Here are six innovative products for various multifamily developments, including a condominium-wide smart electrical system, heavy-duty aluminum doors, and prefabricated panels.
Codes and Standards | Dec 29, 2022
New York City multifamily owners concerned over fires caused by e-bikes
In 2022, there have been nearly 200 fires and six deaths in New York City caused by lithium-ion batteries used in mobility devices such as electric bikes and scooters.
Multifamily Housing | Dec 21, 2022
Bay Area school district builds 122 affordable apartments for faculty and staff
The 122 affordable apartments at 705 Serramonte, Daly City, Calif., were set aside not for faculty and staff at Jefferson Union High School District.
Cladding and Facade Systems | Dec 20, 2022
Acoustic design considerations at the building envelope
Acentech's Ben Markham identifies the primary concerns with acoustic performance at the building envelope and offers proven solutions for mitigating acoustic issues.
Sponsored | Multifamily Housing | Dec 14, 2022
Urban housing revival: 3 creative multifamily housing renovations
This continuing education course from Bruner/Cott & Associates highlights three compelling projects that involve reimagining unlikely buildings for compelling multifamily housing developments.
Multifamily Housing | Dec 13, 2022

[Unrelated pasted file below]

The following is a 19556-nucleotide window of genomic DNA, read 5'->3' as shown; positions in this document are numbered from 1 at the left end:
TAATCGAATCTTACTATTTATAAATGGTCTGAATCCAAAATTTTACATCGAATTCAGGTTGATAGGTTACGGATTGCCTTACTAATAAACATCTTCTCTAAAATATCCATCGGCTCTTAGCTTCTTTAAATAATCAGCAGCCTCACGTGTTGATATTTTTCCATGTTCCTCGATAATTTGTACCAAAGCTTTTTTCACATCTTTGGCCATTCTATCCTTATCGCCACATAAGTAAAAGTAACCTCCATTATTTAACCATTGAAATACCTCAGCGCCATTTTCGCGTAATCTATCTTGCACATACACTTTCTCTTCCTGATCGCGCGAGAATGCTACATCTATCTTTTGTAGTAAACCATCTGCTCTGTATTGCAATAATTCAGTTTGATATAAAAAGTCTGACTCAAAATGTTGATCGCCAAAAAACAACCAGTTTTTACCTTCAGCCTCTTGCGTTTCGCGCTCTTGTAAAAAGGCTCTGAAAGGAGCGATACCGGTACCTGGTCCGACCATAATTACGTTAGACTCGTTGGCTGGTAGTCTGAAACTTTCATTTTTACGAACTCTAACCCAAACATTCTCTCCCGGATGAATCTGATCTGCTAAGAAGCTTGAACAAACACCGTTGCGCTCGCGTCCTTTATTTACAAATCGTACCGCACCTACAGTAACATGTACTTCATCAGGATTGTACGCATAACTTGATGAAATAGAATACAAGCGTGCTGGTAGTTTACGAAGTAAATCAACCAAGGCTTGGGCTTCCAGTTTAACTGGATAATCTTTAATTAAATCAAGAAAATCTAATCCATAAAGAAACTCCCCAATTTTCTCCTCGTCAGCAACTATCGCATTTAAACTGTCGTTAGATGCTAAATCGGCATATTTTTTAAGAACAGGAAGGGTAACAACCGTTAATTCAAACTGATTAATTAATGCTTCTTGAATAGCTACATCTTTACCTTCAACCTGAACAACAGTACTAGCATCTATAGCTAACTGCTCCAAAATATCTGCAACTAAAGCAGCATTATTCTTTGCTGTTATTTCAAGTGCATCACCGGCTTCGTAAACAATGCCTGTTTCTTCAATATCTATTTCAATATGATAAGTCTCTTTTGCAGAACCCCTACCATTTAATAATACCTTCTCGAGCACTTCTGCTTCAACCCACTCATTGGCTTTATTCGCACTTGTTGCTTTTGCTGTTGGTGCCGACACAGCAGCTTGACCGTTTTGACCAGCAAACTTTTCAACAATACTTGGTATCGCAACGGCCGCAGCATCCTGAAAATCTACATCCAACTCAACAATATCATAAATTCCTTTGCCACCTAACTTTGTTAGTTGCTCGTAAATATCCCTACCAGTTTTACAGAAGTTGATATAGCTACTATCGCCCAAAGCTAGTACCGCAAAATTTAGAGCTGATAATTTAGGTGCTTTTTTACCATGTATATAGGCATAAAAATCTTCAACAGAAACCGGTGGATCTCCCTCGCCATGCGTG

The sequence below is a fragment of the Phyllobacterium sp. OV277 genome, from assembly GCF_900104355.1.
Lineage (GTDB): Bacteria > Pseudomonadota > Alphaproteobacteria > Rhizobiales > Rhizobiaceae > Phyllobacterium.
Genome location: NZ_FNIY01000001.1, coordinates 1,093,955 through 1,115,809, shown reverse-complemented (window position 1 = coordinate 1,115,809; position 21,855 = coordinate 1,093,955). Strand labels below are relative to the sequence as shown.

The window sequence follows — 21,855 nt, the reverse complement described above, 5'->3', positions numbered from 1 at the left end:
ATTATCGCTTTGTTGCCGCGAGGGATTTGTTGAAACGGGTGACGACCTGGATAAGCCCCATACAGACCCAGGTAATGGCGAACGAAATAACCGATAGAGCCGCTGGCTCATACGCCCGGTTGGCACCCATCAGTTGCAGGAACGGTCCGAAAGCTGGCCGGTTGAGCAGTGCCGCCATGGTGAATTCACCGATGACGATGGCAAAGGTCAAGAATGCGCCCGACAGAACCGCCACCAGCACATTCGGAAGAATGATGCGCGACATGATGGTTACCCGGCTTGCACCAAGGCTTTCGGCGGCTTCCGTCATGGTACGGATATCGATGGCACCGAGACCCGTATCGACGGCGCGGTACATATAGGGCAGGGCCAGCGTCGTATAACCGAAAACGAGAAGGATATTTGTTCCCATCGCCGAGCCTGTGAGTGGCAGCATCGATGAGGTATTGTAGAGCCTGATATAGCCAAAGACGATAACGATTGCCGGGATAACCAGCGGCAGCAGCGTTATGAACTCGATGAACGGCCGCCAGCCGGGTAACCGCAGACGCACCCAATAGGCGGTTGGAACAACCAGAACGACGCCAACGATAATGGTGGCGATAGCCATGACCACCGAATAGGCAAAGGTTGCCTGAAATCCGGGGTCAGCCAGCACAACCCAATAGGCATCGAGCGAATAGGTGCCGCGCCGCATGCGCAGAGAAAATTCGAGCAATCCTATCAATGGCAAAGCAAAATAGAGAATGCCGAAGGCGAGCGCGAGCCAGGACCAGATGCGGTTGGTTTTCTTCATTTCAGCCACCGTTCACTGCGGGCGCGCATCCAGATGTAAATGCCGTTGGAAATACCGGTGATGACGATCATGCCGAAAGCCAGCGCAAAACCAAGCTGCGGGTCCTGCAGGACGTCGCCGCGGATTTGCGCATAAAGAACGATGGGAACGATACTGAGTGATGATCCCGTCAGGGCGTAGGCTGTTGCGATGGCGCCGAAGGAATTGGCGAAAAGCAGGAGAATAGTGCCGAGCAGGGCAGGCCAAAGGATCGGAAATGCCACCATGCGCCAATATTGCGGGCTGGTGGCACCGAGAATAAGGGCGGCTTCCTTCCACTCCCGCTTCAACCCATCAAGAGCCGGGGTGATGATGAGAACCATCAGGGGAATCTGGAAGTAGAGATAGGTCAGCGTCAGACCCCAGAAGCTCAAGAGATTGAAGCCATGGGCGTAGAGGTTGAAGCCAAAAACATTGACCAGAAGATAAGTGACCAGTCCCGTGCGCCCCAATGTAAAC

Top 106 multifamily housing kitchen and bath amenities – get the full report (FREE!)
Multifamily Design+Construction's inaugural “Kitchen+Bath Survey” of multifamily developers, architects, contractors, and others made it clear that supply chain problems are impacting multifamily housing projects.
Student Housing | Dec 7, 2022
9 exemplary student housing projects in 2022
Production continued apace this year and last, as colleges and universities, for-profit developers, and their AEC teams scrambled to get college residences open before the start of classes.
Student Housing | Dec 7, 2022
Cornell University builds massive student housing complex to accommodate planned enrollment growth
In Ithaca, N.Y., Cornell University has completed its North Campus Residential Expansion (NCRE) project. Designed by ikon.5 architects, the 776,000-sf project provides 1,200 beds for first-year students and 800 beds for sophomore students. The NCRE project aimed to accommodate the university’s planned growth in student enrollment while meeting its green infrastructure standards. Cornell University plans to achieve carbon neutrality by 2035.
Multifamily Housing | Nov 22, 2022
10 compelling multifamily developments debut in 2022
A smart home tech-focused apartment complex in North Phoenix, Ariz., and a factory conversion to lofts in St. Louis highlight the notable multifamily developments to debut recently.
Multifamily Housing | Oct 5, 2022
Co-living spaces, wellness-minded designs among innovations in multifamily housing
The booming multifamily sector shows no signs of a significant slowdown heading into 2023. Here is a round up of Giants 400 firms that are driving innovation in this sector.